"If parents have a regular pattern — let’s say they get up at seven o’clock, and they have breakfast prepared by seven-thirty, and everyone is packed and ready to go by eight, and they leave at eight-fifteen — children are good at understanding and fitting into it," says Billingham.
Parents may be tempted to believe that their toddler is beginning to understand the concept of clock time because between 2 and 3 years, he acquires more words regarding time than during any other stage of development. When 5-year-old John Fenner of Minneapolis was 3, for instance, he used the phrase "a few whiles," as when asking his dad, "Can we go to the store in a few whiles?"
"If your family talks about time and uses vocabulary related to it, then your child will naturally absorb this language and begin to use it as well," says Graham. While a 3-year-old may talk about "the other day" and "tomorrow" and "last night," the occasional reference to "eleventeen o’clock" reveals the truth: He doesn’t know what he’s talking about. At 3, my daughter, Grace, started to use such words as "tonight" and "yesterday," but she applied them randomly and mixed her tenses, as in "Yesterday I will not take a nap." ("Ha! Too late," I said mentally. "You can’t take it back!")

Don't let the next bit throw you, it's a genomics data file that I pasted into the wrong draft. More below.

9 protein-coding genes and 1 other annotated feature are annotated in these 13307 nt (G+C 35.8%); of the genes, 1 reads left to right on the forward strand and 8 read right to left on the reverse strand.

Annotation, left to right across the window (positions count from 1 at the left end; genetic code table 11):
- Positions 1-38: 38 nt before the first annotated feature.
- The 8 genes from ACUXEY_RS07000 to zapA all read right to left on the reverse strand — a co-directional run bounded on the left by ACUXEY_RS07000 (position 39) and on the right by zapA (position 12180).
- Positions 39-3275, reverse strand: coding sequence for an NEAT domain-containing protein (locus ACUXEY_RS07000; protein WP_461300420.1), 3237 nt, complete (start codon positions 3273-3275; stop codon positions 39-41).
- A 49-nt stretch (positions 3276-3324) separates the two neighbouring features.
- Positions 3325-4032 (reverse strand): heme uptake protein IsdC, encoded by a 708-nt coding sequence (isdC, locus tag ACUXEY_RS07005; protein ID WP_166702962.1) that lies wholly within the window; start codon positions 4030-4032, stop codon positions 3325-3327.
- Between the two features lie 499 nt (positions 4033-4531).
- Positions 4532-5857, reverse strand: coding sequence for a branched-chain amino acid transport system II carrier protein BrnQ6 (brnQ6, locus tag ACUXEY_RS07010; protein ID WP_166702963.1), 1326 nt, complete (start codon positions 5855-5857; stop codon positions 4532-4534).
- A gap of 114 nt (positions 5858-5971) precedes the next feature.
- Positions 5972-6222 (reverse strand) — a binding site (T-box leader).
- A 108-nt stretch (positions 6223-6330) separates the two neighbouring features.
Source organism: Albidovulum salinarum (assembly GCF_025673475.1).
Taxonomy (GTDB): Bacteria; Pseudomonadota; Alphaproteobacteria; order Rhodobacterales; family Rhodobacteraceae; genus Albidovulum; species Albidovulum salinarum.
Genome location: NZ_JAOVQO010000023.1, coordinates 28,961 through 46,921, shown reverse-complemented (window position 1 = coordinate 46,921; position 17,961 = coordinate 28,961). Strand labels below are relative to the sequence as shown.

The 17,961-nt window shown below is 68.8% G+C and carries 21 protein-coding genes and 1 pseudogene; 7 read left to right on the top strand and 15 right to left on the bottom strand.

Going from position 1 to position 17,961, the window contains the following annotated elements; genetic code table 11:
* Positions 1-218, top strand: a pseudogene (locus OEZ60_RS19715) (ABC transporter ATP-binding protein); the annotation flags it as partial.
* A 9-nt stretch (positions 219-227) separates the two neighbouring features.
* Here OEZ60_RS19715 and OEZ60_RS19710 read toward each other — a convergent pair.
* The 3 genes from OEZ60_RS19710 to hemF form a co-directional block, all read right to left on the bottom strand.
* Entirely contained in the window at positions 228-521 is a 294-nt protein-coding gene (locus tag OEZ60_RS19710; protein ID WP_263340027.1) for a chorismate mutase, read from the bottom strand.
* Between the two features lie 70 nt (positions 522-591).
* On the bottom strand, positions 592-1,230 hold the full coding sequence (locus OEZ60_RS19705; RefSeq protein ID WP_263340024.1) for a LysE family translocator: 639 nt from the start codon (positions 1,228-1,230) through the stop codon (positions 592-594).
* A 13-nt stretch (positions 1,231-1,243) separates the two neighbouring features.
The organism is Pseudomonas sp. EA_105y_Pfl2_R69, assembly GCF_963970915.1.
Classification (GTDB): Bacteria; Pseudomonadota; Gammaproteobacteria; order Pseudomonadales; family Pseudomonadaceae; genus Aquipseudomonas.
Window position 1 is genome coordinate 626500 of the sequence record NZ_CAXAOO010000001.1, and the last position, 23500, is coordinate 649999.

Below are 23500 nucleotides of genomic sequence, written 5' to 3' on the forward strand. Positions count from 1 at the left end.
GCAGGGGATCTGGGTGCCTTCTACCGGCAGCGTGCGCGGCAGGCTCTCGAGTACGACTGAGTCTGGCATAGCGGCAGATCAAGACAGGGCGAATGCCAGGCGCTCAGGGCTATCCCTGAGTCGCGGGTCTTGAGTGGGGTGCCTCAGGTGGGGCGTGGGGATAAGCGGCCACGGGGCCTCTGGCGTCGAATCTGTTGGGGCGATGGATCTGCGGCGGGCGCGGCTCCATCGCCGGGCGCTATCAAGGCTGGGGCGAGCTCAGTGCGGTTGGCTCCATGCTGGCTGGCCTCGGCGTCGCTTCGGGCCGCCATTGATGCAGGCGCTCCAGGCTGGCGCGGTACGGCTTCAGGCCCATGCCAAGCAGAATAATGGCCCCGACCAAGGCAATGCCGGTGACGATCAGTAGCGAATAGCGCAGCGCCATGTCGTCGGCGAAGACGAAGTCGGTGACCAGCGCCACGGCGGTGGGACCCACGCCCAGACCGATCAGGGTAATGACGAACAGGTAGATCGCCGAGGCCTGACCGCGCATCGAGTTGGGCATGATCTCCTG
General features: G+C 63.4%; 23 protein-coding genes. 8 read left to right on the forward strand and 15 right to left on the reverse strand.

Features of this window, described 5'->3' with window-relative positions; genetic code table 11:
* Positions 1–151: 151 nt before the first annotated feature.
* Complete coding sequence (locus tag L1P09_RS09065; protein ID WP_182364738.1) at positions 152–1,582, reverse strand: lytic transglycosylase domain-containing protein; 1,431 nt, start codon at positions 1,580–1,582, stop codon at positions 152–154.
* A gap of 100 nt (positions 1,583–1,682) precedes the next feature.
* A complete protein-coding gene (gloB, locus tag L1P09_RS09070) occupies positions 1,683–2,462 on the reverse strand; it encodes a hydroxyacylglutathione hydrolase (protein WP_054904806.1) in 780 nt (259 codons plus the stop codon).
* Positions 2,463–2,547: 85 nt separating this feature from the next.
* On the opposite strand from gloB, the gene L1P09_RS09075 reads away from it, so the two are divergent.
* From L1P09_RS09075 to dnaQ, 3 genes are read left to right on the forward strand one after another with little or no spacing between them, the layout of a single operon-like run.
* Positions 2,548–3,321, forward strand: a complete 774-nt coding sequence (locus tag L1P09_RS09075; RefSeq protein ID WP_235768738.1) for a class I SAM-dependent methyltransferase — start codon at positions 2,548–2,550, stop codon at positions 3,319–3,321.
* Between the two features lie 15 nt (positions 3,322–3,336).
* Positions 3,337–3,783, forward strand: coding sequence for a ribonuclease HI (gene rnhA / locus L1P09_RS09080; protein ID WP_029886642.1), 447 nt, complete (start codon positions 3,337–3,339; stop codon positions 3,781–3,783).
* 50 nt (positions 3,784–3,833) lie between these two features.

As Grace’s declaration shows, toddlers start to demand more control over their schedules. This new recalcitrance, combined with a toddler’s lack of understanding of time, makes it harder for them to get with your program. So ease transitions with a timer, whose bell clearly marks the end of one activity and the beginning of another.
Now It’s Personal